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Russia presses ahead with Donetsk campaign; Ukraine wants fighter jets


2023-01-31T23:20:34Z

Javeline anti-tank missiles are displayed on the assembly line as U.S. President Joe Biden tours a Lockheed Martin weapons factory in Troy, Alabama, U.S. May 3, 2022. REUTERS/Jonathan Ernst

Russian forces are making incremental gains in their push to take territory in Ukraine’s eastern province of Donetsk, focusing on the town of Bakhmut north of the regional capital.

Meanwhile, Ukrainian President Volodymyr Zelenskiy’s government is lobbying hard for some of its neighbours and Western allies to supply fighter jets that it can use to repulse Russian advances. It took months of Ukraine’s appeals before Western countries last week pledged modern battle tanks, and Kyiv wants jets sooner rather than later.

In Paris after meeting Ukrainian Defence Minister Oleksii Reznikov, French Defence Minister Sebastien Lecornu said “there was no taboo” about supplying Kyiv with fighter planes.

The United States and Britain have thus far rejected the idea but repeated their willingness to continue military support to Ukraine, which Russian forces invaded in February 2022 in what Moscow called a “special military operation” to protect Russian security and Russian speakers. The invasion has killed thousands of civilians, uprooted millions and reduced cities to rubble.

More recently Russia has characterized the conflict as confronting what it says is an aggressive and expansionist U.S.-led NATO military alliance.

The West has so far refused to send weapons that could be used to attack deep inside Russia for fear of starting a wider war although Moscow has denounced recent Western pledges of weapons as provocations.

The United States, which has provided Ukraine about $27.2 billion in military aid since Russia’s invasion, is preparing a $2.2 billion package of additional assistance. That is expected to offer Kyiv longer-range rockets for the first time and other munitions and weapons, two U.S. officials briefed on the matter told Reuters on Tuesday.

Bakhmut came under renewed fire as did Klishchiivka and Kurdyumivka, villages on the southern approaches to Bakhmut, the General Staff of the Ukrainian Armed Forces said in a statement on Tuesday night.

Weeks of relentless pounding of Bakhmut have been similar to the drive by Russian forces to capture two cities further north – Sievierodonetsk and Lysychansk – in June and July.

Russian forces on Tuesday made no headway in attempts to advance on Avdiivka, the second focal point of Russian attacks in Donetsk region, Kyiv’s military general staff said.

Russian forces also tried to advance near Lyman, a town further north in Donetsk region that was recaptured by Ukrainian forces in October, the military said.

Russia was reaching further west in Donetsk by firing on the town of Vuhledar and a half dozen other towns and villages, the Ukraine military said. Vuhledar is about 148 km (90 miles) away from the main fighting in and around Bakhmut.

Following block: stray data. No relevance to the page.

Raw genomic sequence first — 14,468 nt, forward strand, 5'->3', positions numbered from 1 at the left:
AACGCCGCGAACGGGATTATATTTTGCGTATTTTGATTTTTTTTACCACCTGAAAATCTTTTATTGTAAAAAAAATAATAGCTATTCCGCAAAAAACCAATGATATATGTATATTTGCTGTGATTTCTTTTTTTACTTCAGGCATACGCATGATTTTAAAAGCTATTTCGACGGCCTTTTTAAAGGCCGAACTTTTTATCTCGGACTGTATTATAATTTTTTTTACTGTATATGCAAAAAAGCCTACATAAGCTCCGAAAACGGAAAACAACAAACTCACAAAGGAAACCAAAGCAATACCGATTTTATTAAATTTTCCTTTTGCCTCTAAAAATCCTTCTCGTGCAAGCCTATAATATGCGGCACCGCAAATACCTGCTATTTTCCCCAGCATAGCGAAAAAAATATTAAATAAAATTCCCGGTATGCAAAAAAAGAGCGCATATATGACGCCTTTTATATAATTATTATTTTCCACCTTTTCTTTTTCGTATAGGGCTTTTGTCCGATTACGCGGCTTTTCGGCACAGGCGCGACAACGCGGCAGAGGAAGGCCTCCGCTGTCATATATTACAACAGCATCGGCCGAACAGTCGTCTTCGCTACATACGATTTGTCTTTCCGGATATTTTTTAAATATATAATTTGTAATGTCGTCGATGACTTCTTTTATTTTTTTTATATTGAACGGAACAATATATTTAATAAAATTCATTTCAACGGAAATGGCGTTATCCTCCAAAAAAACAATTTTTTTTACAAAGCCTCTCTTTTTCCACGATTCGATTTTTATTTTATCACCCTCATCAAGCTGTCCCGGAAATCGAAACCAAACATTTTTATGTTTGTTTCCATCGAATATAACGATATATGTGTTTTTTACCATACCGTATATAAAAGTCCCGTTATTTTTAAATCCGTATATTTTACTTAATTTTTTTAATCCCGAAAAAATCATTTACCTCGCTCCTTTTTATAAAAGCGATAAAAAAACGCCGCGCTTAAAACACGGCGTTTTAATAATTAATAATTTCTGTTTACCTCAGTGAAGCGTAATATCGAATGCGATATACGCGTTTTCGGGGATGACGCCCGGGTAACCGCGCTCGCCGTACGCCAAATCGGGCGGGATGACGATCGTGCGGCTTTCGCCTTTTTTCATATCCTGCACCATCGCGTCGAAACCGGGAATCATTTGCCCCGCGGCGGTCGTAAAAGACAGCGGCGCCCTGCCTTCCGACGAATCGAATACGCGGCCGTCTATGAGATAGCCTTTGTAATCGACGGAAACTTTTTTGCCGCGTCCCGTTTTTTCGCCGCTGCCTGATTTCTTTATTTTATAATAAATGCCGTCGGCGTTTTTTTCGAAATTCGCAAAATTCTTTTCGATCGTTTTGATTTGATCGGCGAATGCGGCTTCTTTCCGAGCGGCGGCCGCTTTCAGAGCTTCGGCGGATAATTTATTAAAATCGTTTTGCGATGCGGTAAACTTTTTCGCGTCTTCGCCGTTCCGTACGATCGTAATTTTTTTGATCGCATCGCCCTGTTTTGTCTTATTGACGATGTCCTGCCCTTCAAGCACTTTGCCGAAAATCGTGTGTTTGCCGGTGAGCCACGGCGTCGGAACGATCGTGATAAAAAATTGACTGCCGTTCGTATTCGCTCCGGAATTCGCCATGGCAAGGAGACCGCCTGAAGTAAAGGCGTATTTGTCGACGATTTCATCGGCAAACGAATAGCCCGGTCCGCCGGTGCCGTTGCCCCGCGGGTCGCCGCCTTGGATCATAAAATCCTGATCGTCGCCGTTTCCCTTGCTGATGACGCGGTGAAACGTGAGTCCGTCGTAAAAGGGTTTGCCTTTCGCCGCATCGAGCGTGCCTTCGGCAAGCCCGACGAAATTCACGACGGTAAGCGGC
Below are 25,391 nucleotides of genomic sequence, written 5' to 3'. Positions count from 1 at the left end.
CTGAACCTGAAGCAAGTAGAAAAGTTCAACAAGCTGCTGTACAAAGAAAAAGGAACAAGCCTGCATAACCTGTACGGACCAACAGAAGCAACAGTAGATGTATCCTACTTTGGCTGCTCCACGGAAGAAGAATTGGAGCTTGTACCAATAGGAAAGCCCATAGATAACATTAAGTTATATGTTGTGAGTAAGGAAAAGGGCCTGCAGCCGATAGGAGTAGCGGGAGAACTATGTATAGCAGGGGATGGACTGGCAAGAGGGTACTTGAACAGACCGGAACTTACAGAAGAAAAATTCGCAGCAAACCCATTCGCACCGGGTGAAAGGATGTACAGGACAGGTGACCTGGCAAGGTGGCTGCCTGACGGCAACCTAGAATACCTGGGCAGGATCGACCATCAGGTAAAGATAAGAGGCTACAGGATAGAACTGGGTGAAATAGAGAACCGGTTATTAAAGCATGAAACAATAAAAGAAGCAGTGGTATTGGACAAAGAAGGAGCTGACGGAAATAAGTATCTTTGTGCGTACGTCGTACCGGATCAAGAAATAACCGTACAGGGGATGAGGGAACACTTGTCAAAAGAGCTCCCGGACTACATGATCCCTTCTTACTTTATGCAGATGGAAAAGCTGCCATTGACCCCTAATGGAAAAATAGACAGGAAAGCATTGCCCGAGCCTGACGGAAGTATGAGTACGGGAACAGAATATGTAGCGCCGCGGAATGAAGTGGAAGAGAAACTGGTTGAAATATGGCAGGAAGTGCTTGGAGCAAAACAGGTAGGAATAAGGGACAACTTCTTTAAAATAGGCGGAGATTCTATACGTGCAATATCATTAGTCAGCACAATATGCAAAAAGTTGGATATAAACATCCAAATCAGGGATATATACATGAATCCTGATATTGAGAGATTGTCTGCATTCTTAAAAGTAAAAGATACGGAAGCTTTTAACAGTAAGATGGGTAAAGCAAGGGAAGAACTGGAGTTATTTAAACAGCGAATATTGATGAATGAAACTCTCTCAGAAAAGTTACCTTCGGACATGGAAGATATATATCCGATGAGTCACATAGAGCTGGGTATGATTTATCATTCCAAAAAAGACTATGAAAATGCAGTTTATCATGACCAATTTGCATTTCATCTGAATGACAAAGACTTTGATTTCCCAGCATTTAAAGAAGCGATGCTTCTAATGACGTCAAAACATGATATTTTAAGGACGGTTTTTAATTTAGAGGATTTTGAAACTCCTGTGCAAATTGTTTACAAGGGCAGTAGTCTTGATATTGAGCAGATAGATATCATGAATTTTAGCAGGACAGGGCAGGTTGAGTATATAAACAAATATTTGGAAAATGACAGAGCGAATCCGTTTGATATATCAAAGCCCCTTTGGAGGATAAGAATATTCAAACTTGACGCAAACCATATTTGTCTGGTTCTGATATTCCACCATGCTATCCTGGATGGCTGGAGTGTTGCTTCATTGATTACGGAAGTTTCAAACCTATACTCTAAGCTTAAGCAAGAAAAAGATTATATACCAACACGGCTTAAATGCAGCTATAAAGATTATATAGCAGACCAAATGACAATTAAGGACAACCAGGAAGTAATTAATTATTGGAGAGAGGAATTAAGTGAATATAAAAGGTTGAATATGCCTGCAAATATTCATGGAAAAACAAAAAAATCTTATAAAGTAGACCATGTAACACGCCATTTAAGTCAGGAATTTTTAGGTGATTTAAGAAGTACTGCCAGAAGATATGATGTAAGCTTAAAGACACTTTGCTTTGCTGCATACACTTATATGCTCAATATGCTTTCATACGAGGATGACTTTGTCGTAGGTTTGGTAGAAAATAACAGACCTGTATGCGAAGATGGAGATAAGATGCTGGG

Britain’s Ministry of Defence said the Russian force in the new Vuhledar assault was at least the size of a brigade, a unit typically comprising several thousand troops.

The Ukrainian military statement did not mention the village of Blahodatne, which Russia says it has captured, and sits on one of the main roads into Bakhmut about 5 km (3 miles) north.

Reuters was not immediately able to verify the situation there or other battlefield reports.

Zelenskiy said he had several meetings with top defence officials on Tuesday.

“We are examining in detail all the key sectors and what the prospects for them are,” he said in an evening video address, without providing details. “What the occupier is preparing and how we are already responding to Russia’s preparations to wreak revenge,” a reference to the setbacks Ukrainian troops inflicted on Russian forces last year in repelling advances around the country and retaking territory that had been occupied by Russia.

In Washington, the United States said Russia was violating the New START nuclear arms control treaty between the two countries. U.S. President Joe Biden’s administration has been eager to preserve the treaty but ties with Moscow are the worst in decades over Russia’s invasion of Ukraine.

“Russia’s refusal to facilitate inspection activities prevents the United States from exercising important rights under the treaty and threatens the viability of U.S.-Russian nuclear arms control,” a State Department spokesperson said.

Also in Washington, former British Prime Minister Boris Johnson, a staunch supporter of providing military aid to Ukraine, met with Republican lawmakers. The Republicans took over the House of Representatives from the Democrats at the start of this year and some hardline members among them have called for an end to U.S. military and other assistance to Ukraine, which amounts to tens of billions of dollars.

“My mission is to demonstrate that Ukraine will win – and that there is no conceivable case for delay in further supporting the Ukrainians to win this year,” Johnson said in a statement.

U.S. Secretary of State Antony Blinken will discuss Russia’s war in Ukraine with Chinese officials during a Feb. 5-6 trip to China, the White House said on Tuesday.

A week after seeming to open the door for Russia and Belarus to compete at the 2024 Olympics, the International Olympic Committee (IOC) said it is standing by sanctions imposed against the countries over Russia’s invasion of Ukraine.